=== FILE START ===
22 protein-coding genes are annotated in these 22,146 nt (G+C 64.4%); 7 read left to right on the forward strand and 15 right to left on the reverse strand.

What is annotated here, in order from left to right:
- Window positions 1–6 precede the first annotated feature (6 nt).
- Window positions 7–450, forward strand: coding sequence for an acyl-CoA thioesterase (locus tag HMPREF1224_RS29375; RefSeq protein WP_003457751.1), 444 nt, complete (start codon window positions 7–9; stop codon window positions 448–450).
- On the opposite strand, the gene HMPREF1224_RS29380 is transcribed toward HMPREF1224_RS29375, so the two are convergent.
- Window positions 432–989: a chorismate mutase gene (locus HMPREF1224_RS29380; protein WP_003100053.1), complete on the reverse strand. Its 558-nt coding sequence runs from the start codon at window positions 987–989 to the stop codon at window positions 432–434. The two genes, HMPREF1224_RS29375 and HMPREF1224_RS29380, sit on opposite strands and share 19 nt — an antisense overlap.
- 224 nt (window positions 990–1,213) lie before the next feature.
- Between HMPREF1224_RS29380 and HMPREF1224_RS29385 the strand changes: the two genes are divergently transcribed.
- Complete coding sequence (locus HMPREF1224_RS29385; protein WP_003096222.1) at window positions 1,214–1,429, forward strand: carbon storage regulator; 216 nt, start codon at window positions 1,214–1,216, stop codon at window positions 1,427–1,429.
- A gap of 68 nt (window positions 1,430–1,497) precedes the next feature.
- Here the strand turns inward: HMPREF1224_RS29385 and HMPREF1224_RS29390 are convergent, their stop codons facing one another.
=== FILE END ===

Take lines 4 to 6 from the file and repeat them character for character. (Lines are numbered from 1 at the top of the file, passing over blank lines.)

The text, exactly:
- Window positions 7–450, forward strand: coding sequence for an acyl-CoA thioesterase (locus tag HMPREF1224_RS29375; RefSeq protein WP_003457751.1), 444 nt, complete (start codon window positions 7–9; stop codon window positions 448–450).
- On the opposite strand, the gene HMPREF1224_RS29380 is transcribed toward HMPREF1224_RS29375, so the two are convergent.
- Window positions 432–989: a chorismate mutase gene (locus HMPREF1224_RS29380; protein WP_003100053.1), complete on the reverse strand. Its 558-nt coding sequence runs from the start codon at window positions 987–989 to the stop codon at window positions 432–434. The two genes, HMPREF1224_RS29375 and HMPREF1224_RS29380, sit on opposite strands and share 19 nt — an antisense overlap.